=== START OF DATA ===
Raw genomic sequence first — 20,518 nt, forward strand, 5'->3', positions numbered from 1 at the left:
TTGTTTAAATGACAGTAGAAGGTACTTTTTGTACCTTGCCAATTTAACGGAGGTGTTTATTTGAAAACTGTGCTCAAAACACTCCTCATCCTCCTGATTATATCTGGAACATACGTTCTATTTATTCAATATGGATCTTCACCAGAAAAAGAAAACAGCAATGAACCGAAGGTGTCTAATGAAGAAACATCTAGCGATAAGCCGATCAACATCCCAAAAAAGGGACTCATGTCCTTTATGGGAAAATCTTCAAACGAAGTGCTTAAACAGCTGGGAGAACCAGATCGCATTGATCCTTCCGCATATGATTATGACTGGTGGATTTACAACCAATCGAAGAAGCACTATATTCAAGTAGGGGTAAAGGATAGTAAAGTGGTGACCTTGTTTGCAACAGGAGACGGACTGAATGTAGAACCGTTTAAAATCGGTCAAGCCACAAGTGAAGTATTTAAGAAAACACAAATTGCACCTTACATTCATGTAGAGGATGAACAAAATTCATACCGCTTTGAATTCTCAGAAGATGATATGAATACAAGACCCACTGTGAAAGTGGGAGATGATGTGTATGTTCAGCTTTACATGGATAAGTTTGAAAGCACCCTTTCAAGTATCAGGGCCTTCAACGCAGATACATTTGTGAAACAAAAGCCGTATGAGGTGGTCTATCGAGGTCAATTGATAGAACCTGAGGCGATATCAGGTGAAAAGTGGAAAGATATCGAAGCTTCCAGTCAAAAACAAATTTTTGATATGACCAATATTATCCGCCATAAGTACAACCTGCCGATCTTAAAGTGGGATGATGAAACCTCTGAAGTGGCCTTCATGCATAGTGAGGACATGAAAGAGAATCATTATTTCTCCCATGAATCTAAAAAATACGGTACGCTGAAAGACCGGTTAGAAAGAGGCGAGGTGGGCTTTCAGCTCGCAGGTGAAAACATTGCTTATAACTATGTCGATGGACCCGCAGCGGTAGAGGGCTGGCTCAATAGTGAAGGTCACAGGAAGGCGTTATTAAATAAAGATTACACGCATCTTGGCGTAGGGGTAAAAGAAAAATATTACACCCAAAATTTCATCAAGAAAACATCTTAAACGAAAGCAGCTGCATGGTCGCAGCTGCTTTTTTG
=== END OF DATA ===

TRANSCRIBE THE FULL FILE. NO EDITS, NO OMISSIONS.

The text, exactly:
Raw genomic sequence first — 20,518 nt, forward strand, 5'->3', positions numbered from 1 at the left:
TTGTTTAAATGACAGTAGAAGGTACTTTTTGTACCTTGCCAATTTAACGGAGGTGTTTATTTGAAAACTGTGCTCAAAACACTCCTCATCCTCCTGATTATATCTGGAACATACGTTCTATTTATTCAATATGGATCTTCACCAGAAAAAGAAAACAGCAATGAACCGAAGGTGTCTAATGAAGAAACATCTAGCGATAAGCCGATCAACATCCCAAAAAAGGGACTCATGTCCTTTATGGGAAAATCTTCAAACGAAGTGCTTAAACAGCTGGGAGAACCAGATCGCATTGATCCTTCCGCATATGATTATGACTGGTGGATTTACAACCAATCGAAGAAGCACTATATTCAAGTAGGGGTAAAGGATAGTAAAGTGGTGACCTTGTTTGCAACAGGAGACGGACTGAATGTAGAACCGTTTAAAATCGGTCAAGCCACAAGTGAAGTATTTAAGAAAACACAAATTGCACCTTACATTCATGTAGAGGATGAACAAAATTCATACCGCTTTGAATTCTCAGAAGATGATATGAATACAAGACCCACTGTGAAAGTGGGAGATGATGTGTATGTTCAGCTTTACATGGATAAGTTTGAAAGCACCCTTTCAAGTATCAGGGCCTTCAACGCAGATACATTTGTGAAACAAAAGCCGTATGAGGTGGTCTATCGAGGTCAATTGATAGAACCTGAGGCGATATCAGGTGAAAAGTGGAAAGATATCGAAGCTTCCAGTCAAAAACAAATTTTTGATATGACCAATATTATCCGCCATAAGTACAACCTGCCGATCTTAAAGTGGGATGATGAAACCTCTGAAGTGGCCTTCATGCATAGTGAGGACATGAAAGAGAATCATTATTTCTCCCATGAATCTAAAAAATACGGTACGCTGAAAGACCGGTTAGAAAGAGGCGAGGTGGGCTTTCAGCTCGCAGGTGAAAACATTGCTTATAACTATGTCGATGGACCCGCAGCGGTAGAGGGCTGGCTCAATAGTGAAGGTCACAGGAAGGCGTTATTAAATAAAGATTACACGCATCTTGGCGTAGGGGTAAAAGAAAAATATTACACCCAAAATTTCATCAAGAAAACATCTTAAACGAAAGCAGCTGCATGGTCGCAGCTGCTTTTTTG